Wednesday, April 24, 2013
ANZAC is an abbreviation of the Australian and New Zealand Army Corps.
April 25, 1915, was the day the ANZACS landed on the Gallipoli Peninsula,
now known as ANZAC Cove to battle the Turkish army during WW1.
More than 11,000 ANZACS died on the Gallipoli Peninsula despite being
there for only eight months.
The original ANZAC biscuit was known as an ANZAC wafer or tile and was
part of the rations given to ANZAC soldiers during WW1. They were included
instead of bread because they had a much longer shelf life.
ANZAC was originally the Australasian Army Corps. However, protests from
New Zealand led to the adoption of the Australian and New Zealand Army Corps. Administration clerks found the title too long and adopted the
abbreviation of ANZAC.
Despite being affiliated with Australia and New Zealand, ANZAC included officers from Britain, Ireland, India, Zion, Ceylon and the Pacific Islands.
"Lest We Forget" is a phrase popularised in 1897 by Rudyard Kipling,
which was adopted as the line of The Recitation along with the "Ode of Remebrance", taken from Laurence Binyon's "For the Fallen".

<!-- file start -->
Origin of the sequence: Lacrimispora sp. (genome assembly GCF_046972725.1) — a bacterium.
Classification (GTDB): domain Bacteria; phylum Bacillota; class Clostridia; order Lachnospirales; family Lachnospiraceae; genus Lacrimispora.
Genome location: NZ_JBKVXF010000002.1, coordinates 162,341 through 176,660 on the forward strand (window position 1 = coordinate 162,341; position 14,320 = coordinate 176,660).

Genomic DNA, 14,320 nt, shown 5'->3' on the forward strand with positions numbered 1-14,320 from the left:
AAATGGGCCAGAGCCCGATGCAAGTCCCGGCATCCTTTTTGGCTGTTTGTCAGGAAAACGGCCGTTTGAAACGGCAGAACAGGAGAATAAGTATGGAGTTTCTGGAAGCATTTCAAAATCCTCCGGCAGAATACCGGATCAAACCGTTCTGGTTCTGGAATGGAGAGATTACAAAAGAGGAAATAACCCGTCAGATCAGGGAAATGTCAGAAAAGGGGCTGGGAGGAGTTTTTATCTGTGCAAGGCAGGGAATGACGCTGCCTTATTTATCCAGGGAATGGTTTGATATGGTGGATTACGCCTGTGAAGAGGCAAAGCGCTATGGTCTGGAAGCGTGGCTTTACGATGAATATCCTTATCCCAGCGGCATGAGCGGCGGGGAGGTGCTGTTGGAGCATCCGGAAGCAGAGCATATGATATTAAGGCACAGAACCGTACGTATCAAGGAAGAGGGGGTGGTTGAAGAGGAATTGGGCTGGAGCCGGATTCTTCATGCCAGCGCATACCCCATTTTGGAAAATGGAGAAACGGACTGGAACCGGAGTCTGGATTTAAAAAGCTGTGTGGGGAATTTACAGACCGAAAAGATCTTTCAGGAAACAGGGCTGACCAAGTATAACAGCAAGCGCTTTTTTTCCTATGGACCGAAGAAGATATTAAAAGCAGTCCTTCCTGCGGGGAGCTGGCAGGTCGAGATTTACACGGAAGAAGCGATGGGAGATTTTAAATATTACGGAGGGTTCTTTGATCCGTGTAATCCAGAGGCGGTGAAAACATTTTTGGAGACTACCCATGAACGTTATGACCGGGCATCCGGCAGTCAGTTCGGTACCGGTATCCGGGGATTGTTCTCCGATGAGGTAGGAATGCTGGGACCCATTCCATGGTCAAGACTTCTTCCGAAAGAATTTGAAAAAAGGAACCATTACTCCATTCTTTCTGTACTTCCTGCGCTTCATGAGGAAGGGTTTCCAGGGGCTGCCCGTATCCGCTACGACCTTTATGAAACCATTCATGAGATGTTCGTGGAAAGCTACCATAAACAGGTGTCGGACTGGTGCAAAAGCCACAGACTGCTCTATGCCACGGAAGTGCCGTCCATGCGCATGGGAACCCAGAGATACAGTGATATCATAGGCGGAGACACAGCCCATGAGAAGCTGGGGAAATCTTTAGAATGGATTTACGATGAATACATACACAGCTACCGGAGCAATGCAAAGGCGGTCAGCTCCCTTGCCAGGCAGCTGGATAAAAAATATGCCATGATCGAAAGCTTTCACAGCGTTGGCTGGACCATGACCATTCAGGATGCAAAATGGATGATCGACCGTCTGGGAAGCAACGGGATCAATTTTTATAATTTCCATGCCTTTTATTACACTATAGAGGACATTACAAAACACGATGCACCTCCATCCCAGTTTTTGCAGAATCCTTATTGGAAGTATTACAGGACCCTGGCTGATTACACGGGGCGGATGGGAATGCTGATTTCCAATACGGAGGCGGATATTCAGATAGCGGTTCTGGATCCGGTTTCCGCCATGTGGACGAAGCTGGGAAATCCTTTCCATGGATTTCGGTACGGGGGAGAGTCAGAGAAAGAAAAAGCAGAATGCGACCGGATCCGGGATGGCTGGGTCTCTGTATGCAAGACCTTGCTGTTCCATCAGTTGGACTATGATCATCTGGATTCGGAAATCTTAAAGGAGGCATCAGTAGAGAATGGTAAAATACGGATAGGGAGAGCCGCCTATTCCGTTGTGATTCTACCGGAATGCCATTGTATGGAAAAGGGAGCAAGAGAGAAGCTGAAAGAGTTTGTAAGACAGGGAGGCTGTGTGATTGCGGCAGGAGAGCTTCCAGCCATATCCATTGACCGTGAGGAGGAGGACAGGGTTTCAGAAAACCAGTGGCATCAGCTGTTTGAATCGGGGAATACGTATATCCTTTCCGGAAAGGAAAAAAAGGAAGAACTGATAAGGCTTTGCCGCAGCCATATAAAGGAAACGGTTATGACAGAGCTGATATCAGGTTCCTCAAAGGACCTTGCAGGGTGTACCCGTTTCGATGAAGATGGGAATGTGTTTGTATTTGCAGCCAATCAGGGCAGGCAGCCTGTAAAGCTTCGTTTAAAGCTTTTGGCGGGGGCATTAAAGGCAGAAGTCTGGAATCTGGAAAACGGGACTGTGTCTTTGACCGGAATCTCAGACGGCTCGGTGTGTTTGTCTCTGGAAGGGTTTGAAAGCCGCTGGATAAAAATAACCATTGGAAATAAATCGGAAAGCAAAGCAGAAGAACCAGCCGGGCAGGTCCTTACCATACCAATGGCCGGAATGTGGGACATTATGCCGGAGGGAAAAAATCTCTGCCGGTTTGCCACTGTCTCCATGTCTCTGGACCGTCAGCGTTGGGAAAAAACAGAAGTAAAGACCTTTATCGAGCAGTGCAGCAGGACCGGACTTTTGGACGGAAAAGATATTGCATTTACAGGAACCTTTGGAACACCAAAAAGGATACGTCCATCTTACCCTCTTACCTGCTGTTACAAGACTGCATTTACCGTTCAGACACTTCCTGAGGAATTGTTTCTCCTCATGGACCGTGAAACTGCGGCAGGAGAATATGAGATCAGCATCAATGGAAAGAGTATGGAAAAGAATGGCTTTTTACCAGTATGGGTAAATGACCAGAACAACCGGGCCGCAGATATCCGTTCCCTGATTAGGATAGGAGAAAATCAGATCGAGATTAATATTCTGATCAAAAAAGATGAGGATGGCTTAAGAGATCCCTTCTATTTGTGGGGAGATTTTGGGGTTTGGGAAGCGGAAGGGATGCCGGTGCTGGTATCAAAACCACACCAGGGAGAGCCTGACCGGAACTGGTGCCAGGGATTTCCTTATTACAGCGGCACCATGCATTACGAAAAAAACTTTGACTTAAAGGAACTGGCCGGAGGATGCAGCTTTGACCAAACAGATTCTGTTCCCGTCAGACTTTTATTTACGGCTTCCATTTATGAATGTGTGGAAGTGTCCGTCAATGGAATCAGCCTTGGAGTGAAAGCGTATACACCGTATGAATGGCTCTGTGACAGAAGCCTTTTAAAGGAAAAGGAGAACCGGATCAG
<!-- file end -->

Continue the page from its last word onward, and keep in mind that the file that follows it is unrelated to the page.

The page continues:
The last surviving ANZAC, Alec Campbell, died on May 16, 2002.
As it is a public holiday tomorrow, our school held an ANZAC day
commemoration today. We had Nashos(Veterans), politicians and special
guests. I was emotional the whole time. The school choir sang "Where
have all the flowers one?" while the wreath laying took place.
The most emotional was when a fellow teacher Aide and her daughter and 6 year old grandson lay a wreath for her son in law who was killed 10 months ago in Afghanistan. Then a 12 year old Turkish boy read out a poem written by Kamal Ataturk honoring all mothers of the sons who died on Turkish soil. This boy has only been here for 4 years and helped his 'English as a 2nd language teachers' translate it into English. He is so proud to be an Australian now and then he and a girl student read it out out verse by verse in English. Two opposing sides are now together and that's how all nations should be. A true message of Unity.
I am so proud of the children who will carry this ANZAC spirit to the next generations. 1000 children sitting and listening for an hour was amazing.
Tomorrow my friend and I will walk to the ANZAC Dawn service to pay our respect. LEST WE FORGET.
Makes me proud that our school commerates this Day in a befitting way.